General Electric Company (NYSE:GE) will step into the earnings confessional ahead of the open this Friday. For GE stock investors, the event may offer some insight into General Electric’s plans regarding spinoffs or other potential hybrid deals. For GE options traders, the situation is a veritable mess.
If you’re a GE stockholder, and you’ve ridden the shares lower for the past year and a half, you might as well hold on for now. GE stock could still regain some of your losses this year, and there is the potential for you to receive shares of a spinoff of GE’s transportation business.
This news comes via a report last week in The Wall Street Journal, and it bolstered sentiment in GE stock. In fact, the shares have rallied this week to reclaim their 20-day moving average and the $13 level. From a technical perspective, GE has plenty of room to run before it hits resistance.
Click to EnlargeA positive earnings report could see the shares eclipse $14 and make a run at $15. The resulting breakout above GE’s 50-day moving average could add to the stock’s momentum.
However, GE has had a bad habit of disappointing investors for quite some time. Just when you think things can’t get any worse, they do. Another round of bad news this week after a move higher could reset the stock’s trend lower, and GE could quickly trade in the single digits.
The shares do have the advantage of heading into earnings with exceedingly low expectations, however. Wall Street is projecting a 42% decline in quarterly earnings to 12-cents-per-share. Revenue is expected to decline 0.5% year-over-year to $27.52 billion. EarningsWhispers.com puts the bar even lower at just 11-cents-per-share.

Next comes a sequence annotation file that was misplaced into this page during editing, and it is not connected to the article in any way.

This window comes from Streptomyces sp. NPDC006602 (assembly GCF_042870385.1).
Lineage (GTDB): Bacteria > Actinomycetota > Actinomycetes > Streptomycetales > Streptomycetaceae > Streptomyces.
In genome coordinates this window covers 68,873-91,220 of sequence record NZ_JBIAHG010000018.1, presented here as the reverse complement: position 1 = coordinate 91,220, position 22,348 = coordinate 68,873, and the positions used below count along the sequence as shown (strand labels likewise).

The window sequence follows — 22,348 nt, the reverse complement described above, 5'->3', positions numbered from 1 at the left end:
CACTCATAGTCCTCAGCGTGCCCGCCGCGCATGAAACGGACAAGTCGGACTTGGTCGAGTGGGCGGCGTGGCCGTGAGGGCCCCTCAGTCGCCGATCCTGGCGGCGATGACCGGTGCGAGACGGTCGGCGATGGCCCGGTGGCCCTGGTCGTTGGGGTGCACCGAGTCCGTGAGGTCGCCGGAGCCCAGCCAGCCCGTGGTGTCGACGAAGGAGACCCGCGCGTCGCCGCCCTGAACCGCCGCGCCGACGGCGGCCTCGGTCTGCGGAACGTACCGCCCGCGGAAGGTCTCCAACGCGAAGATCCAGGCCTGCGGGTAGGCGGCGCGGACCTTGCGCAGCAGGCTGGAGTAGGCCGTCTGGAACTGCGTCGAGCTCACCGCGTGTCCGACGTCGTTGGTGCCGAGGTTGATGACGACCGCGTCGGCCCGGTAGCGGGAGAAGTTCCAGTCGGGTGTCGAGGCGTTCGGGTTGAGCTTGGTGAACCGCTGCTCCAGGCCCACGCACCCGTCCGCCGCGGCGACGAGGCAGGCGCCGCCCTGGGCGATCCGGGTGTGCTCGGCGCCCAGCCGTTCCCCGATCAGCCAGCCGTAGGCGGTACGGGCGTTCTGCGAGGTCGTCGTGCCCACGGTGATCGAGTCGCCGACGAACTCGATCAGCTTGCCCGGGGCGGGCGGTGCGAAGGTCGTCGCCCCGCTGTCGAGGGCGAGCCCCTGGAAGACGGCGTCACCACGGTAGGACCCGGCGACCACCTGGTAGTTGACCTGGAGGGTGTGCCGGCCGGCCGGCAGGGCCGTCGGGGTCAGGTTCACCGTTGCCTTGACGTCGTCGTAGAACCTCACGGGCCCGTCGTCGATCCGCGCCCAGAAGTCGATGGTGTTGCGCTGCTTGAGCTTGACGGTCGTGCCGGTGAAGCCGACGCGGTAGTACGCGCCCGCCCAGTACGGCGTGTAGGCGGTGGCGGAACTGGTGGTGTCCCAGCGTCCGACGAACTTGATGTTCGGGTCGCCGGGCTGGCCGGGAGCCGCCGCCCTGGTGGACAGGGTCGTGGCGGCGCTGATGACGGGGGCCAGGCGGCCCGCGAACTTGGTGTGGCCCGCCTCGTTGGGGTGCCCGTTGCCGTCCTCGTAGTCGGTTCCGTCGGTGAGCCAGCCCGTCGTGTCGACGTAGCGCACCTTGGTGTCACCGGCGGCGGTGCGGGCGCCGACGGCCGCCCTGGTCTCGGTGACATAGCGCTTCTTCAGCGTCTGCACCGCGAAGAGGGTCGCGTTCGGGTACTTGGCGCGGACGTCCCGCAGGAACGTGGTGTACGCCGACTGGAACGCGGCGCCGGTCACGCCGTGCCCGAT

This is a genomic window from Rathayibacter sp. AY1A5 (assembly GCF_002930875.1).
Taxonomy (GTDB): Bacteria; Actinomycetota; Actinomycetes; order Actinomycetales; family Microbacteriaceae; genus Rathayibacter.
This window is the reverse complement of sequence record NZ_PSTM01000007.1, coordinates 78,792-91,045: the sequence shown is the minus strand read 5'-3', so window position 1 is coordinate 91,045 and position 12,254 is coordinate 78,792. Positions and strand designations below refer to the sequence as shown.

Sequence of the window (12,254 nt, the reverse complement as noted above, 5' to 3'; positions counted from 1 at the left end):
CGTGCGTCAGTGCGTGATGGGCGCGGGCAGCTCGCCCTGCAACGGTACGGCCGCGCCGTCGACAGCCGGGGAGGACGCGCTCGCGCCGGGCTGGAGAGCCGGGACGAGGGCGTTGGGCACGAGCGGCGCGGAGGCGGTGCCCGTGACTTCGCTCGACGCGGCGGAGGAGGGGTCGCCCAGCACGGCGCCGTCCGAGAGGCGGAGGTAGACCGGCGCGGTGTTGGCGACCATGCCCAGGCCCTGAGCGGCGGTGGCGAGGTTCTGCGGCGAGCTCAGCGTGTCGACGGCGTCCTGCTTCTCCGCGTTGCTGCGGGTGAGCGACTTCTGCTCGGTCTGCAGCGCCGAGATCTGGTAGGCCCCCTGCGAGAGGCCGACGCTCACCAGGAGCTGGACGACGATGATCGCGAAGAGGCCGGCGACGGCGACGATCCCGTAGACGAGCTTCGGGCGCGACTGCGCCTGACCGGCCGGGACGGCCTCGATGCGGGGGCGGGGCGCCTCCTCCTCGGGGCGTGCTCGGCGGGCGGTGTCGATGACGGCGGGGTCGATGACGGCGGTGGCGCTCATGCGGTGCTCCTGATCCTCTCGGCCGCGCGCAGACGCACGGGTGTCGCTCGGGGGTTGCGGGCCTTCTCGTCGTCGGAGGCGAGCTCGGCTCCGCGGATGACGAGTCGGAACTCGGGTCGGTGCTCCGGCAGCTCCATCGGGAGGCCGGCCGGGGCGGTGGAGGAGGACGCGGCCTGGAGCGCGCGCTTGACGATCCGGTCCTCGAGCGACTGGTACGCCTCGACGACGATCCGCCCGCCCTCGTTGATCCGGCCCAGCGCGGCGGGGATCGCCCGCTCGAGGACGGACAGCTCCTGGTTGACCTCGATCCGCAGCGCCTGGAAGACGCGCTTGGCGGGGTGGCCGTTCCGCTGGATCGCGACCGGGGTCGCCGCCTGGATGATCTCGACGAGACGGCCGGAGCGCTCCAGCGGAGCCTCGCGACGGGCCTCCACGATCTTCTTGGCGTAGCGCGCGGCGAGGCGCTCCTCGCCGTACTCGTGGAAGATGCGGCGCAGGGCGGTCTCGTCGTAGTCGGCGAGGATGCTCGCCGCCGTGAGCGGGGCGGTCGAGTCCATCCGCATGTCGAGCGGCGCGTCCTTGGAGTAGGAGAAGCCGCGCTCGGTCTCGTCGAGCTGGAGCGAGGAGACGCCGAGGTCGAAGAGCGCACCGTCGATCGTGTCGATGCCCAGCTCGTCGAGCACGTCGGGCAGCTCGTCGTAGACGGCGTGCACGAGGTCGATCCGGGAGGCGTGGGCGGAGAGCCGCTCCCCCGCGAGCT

As for the brokerage bunch, Thomson/First Call reports that only seven of the 17 analysts following GE stock rate the shares a “buy” or better. The 12-month price target of $17.40, meanwhile, represents a lofty premium of about 30% from yesterday’s close. Despite the negative outlook, however, both indicators have room for the situation to grow more bearish.
GE options traders are also quite bearish on the shares. Currently, the May put/call open interest ratio rests at 1.12, with puts outnumbering calls among options back-month options.
May implieds are currently pricing in a post-earnings move of about 5.5%. This places the upper bound at $14.07, with the lower bound coming in near $12.60. With the 50-day moving average resting just above $14 and GE’s annual low coming in at $12.73, a move to either of these extremes could elicit a larger than expected spike in GE stock.
Two Trades for GE Stock
Strangle: Given the potential for a sharper than expected move in either direction following any news on GE’s future, a strangle play has the potential to be quite profitable in this situation. A strangle involves the simultaneous purchase of an out-of-the-money call and an out-of-the-money put (with both strikes typically just above and below the stock’s current price). This strategy allows the trader to take advantage of a large move in the underlying stock regardless of the direction.
At last check, the GE May $13/$14 strangle was offered at 74 cents, or $74-per-pair of contracts. Breakeven for this trade lies at $14.07 on the upside and at $12.60 on the downside.
Call Spread: Those optimists looking to bet on a continued rebound for GE stock might want to consider a May $14/$15 bull call spread. At last check, this spread was offered at 21 cents, or $21-per-pair-of-contracts. Breakeven lies at $14.21, while a maximum profit of 79 cents, or $79-per-pair-of-contracts — a potential return of 275% — is possible if GE closes at or above $15 when May options expire.
As of this writing, Joseph Hargett did not hold a position in any of the aforementioned securities.